*Spokesaliens!! Comment from yours truly in today’s National Post: http://alturl.com/o8n8f (at end of story)*
[Cache – #31]
This morning I’m flying Porter, so airlines are on the mind. Have a quick glance at this list of airline names. Which ones stand out to you?
Aerosvit Ukrainian Airlines
Air New Zealand
All Nippon Airways
British Midland Int’l
For my money, it’s the short ones, like Avianca, Delta and El Al. And like Porter. One could further argue that Porter is a great name for its derivation from “porter,” one who ferries your bags back and forth – fitting for an airline whose business model is fundamentally about short hauls. But most people will never make that connection – something brands should keep in mind when they think they have a brilliantly meaningful name that alas, is long. What they really should be aiming for is a brilliantly meaningful name that is short. Or just plain short.
Think of almost any well-known brand name, and it will be brief – two or three syllables at most. As on my list of 2010’s best new names:
If the brand name you’re thinking of is longer than three syllables, chances are good that it’s been shortened either organically by customers or deliberately by the brand itself. Federal Express became FedEx, for example. United Parcel Service became UPS.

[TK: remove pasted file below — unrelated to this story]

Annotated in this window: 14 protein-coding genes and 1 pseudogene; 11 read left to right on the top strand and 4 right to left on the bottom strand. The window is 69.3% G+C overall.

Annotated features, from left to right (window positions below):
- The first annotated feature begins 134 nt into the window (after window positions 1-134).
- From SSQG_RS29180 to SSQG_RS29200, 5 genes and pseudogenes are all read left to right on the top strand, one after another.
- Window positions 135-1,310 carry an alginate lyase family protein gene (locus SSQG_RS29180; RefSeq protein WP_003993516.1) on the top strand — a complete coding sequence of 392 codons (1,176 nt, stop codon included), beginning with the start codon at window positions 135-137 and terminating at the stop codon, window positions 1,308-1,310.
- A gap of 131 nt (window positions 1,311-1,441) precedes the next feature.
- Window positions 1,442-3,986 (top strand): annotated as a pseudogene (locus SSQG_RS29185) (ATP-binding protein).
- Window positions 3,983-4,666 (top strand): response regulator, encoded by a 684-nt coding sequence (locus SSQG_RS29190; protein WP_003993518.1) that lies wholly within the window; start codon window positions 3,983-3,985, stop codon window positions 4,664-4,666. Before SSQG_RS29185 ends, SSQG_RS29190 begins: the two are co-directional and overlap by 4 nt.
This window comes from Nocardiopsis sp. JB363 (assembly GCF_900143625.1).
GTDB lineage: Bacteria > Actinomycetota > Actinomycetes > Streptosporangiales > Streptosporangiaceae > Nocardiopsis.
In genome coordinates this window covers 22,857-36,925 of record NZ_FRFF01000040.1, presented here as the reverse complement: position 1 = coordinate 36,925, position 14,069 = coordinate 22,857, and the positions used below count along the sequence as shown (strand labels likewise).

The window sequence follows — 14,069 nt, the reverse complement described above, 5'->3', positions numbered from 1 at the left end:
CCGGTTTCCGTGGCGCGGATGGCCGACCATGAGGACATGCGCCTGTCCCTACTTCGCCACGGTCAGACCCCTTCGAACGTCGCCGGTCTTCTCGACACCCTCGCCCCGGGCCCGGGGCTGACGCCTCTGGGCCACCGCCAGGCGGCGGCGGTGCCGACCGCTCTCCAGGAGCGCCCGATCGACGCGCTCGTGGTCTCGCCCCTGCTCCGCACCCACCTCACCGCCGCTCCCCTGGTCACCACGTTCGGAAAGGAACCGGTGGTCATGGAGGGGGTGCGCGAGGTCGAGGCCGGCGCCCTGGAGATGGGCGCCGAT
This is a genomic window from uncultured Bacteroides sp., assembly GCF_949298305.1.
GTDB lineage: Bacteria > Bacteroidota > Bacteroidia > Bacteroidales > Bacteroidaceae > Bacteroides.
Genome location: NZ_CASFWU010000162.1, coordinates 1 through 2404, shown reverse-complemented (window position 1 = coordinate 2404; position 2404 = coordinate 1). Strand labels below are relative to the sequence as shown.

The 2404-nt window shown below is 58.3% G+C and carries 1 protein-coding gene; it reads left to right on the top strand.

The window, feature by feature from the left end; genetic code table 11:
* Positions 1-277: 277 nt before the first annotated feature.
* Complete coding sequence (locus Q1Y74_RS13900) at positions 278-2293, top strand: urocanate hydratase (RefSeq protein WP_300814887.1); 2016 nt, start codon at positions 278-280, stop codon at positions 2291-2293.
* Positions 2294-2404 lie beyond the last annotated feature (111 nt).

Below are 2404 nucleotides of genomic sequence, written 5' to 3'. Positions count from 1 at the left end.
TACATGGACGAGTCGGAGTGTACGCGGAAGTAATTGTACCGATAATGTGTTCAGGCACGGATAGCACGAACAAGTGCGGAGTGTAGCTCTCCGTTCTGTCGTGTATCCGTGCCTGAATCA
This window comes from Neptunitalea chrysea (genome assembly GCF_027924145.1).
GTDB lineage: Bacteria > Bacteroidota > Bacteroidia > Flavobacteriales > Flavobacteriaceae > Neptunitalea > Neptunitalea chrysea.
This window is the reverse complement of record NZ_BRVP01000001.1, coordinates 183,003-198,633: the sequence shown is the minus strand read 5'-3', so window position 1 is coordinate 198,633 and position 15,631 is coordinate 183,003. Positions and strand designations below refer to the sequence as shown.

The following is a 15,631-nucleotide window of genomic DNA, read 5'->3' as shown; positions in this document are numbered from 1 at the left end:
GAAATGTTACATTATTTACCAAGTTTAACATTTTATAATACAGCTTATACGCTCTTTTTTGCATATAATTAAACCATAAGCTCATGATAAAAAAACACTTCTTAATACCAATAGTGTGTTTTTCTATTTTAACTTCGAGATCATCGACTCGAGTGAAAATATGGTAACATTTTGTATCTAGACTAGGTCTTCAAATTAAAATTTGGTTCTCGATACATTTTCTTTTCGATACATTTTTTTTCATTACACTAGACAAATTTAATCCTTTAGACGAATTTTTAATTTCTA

The threshold at which shortening kicks in seems to be four syllables. People say “LA” because Los Angeles is four syllables – but because New York is only two, they do not say “NY” (but they do shorten New York City [four syllables] to NYC).
What does it all mean? Pick a short name for your brand, or people will shorten it for you. Then you lose the meaning that you worked so hard to convey. It’s like creating a TV commercial and then stripping out the images.
And don’t be distracted by the mega-brands out there – UPS, FedEx, GM, GE, HP – who have initialized names. Their names were shortened only after decades of hard work to build awareness.
A certain book puts it best: “Initial names are successful when earned, not created.”